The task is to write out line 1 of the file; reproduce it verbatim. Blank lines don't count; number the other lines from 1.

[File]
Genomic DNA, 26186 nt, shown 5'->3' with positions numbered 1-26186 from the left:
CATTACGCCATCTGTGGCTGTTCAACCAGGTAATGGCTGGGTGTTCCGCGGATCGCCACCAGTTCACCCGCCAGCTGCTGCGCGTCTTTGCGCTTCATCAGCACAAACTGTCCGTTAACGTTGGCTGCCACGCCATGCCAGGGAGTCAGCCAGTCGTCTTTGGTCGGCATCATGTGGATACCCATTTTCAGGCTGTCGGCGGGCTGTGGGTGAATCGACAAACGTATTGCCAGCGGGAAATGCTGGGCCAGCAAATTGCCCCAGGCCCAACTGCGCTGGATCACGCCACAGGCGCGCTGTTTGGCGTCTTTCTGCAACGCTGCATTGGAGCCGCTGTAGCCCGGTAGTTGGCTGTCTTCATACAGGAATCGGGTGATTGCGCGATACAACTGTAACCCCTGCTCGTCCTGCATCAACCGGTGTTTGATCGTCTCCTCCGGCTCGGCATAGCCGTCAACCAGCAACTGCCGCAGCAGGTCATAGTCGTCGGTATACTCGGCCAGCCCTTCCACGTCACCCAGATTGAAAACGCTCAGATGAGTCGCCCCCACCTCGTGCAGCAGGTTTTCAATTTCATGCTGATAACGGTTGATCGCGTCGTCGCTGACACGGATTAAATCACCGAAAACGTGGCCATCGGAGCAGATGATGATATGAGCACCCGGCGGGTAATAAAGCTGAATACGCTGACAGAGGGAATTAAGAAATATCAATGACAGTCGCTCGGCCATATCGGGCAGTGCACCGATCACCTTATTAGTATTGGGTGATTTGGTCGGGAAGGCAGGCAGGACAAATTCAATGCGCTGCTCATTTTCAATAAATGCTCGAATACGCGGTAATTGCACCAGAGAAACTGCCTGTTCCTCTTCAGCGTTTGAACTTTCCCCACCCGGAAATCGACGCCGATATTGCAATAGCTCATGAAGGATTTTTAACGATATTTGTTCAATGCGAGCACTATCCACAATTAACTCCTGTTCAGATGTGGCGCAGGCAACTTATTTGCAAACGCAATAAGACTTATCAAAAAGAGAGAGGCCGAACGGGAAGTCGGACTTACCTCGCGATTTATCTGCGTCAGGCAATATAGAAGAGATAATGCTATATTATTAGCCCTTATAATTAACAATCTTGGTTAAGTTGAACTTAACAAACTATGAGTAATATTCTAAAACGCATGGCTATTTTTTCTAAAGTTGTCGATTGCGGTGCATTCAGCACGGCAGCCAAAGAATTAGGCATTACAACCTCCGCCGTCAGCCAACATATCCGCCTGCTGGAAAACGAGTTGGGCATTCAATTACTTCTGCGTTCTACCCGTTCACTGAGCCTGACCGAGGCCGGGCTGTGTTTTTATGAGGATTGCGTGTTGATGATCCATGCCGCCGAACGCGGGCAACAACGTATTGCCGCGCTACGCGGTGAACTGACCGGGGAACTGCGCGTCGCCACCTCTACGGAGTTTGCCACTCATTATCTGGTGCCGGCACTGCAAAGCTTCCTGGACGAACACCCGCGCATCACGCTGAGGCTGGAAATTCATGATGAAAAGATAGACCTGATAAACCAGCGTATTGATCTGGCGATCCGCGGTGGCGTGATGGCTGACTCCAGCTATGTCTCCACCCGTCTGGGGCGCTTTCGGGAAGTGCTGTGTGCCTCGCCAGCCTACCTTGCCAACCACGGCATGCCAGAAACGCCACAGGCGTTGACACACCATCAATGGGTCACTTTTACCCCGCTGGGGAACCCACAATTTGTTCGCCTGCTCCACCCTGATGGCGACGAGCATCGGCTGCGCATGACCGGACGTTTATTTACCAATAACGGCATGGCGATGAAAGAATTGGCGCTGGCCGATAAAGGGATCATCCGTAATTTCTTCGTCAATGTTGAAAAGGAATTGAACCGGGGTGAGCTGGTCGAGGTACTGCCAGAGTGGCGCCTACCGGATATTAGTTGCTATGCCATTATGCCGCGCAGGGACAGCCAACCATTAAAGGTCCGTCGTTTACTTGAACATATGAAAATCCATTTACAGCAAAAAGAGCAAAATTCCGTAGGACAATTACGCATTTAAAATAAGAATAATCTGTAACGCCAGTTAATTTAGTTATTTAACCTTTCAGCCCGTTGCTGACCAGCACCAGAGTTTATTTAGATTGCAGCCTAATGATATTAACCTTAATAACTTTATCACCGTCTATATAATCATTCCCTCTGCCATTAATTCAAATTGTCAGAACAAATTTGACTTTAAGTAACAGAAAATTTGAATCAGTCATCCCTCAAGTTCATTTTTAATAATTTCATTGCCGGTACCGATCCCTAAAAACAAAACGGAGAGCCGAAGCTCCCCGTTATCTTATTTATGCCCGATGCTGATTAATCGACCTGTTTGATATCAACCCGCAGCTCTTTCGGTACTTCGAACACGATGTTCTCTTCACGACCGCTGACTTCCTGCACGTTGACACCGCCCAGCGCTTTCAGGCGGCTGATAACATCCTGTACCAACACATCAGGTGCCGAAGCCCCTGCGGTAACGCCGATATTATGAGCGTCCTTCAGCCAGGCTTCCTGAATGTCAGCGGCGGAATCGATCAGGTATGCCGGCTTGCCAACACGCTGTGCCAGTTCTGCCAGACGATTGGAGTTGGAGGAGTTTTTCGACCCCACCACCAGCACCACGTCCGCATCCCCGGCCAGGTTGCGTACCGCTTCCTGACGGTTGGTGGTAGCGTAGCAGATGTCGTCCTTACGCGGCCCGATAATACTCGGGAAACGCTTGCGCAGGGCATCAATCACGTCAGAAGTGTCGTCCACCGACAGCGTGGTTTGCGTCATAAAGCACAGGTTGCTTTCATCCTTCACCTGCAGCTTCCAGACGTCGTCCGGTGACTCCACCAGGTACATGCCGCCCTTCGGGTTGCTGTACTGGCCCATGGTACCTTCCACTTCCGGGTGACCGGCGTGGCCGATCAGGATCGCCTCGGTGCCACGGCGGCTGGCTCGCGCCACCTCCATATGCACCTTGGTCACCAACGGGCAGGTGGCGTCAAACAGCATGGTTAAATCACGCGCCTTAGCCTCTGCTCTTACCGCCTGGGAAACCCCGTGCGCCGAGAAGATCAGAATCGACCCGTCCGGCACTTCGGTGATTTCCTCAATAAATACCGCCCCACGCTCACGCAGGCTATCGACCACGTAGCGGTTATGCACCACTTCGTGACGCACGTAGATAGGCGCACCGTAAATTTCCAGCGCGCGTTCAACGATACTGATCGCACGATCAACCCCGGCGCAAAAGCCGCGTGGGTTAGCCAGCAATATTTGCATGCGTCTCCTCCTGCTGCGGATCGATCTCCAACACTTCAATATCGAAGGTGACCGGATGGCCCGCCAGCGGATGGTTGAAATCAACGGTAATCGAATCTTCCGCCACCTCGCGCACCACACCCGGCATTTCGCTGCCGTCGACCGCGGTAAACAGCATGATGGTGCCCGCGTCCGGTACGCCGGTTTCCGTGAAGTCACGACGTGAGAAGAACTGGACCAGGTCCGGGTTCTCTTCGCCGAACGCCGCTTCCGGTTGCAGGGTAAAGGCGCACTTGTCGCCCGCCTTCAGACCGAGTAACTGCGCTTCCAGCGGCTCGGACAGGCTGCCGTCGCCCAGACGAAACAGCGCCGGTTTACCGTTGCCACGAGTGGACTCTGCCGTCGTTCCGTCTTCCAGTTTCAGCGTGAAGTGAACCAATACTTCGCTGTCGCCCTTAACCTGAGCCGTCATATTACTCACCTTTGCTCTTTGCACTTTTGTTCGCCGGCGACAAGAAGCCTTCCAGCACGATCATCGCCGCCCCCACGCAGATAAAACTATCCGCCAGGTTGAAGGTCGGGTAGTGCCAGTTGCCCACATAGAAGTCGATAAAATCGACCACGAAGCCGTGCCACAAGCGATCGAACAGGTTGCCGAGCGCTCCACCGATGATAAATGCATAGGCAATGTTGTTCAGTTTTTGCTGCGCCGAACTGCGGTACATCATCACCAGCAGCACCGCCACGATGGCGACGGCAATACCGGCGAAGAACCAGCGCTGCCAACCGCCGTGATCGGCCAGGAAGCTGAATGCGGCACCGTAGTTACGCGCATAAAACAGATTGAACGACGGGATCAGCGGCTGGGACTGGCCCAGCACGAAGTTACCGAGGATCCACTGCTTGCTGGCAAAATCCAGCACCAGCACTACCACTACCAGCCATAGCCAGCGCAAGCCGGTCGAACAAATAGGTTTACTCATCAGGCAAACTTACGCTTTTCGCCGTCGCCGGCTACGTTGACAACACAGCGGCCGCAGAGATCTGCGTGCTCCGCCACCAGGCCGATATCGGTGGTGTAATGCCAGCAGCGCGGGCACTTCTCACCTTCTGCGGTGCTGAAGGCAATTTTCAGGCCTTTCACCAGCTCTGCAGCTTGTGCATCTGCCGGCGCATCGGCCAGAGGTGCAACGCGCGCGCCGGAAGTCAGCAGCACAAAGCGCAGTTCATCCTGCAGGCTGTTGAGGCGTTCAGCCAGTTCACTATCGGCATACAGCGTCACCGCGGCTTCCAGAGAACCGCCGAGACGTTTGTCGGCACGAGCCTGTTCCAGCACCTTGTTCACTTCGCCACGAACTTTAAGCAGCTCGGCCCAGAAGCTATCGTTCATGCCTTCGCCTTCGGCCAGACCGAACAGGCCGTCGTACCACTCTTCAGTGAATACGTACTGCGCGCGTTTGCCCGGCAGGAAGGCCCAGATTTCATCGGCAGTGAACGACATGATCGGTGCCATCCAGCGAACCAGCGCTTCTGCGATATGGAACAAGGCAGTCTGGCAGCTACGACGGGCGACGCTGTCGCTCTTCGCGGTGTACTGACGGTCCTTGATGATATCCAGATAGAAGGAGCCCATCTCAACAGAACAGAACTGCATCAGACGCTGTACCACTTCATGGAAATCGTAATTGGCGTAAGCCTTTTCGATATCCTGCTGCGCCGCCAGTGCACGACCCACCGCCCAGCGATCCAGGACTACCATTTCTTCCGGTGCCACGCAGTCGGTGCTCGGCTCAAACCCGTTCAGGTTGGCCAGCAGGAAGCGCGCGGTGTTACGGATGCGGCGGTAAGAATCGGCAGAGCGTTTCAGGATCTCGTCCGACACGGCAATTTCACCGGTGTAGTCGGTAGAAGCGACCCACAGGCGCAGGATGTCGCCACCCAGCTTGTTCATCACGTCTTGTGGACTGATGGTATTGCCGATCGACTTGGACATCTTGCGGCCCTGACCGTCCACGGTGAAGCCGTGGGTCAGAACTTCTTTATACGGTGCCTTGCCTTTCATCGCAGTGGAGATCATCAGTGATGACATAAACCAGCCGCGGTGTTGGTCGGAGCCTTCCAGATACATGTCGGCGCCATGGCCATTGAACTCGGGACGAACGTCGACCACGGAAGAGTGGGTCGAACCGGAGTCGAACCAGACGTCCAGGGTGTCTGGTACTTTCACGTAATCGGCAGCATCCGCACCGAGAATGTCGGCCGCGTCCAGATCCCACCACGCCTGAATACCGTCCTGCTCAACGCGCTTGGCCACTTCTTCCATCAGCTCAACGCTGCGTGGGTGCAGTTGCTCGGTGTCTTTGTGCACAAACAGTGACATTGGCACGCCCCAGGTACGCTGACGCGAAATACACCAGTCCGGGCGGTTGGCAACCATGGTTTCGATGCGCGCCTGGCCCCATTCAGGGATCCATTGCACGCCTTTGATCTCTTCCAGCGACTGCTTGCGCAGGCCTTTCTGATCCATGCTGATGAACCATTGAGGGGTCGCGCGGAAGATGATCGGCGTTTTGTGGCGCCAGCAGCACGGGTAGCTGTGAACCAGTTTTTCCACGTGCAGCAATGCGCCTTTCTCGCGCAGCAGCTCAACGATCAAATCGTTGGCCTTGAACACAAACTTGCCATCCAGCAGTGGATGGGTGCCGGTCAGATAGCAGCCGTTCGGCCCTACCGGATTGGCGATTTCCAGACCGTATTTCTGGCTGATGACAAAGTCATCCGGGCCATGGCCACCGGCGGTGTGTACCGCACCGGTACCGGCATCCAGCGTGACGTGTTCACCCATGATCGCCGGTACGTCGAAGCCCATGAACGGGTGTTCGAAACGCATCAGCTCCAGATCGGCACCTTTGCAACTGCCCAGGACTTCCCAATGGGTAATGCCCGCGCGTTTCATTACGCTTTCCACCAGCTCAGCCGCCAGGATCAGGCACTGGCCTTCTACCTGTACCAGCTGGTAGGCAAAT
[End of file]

Genomic DNA, 26186 nt, shown 5'->3' with positions numbered 1-26186 from the left: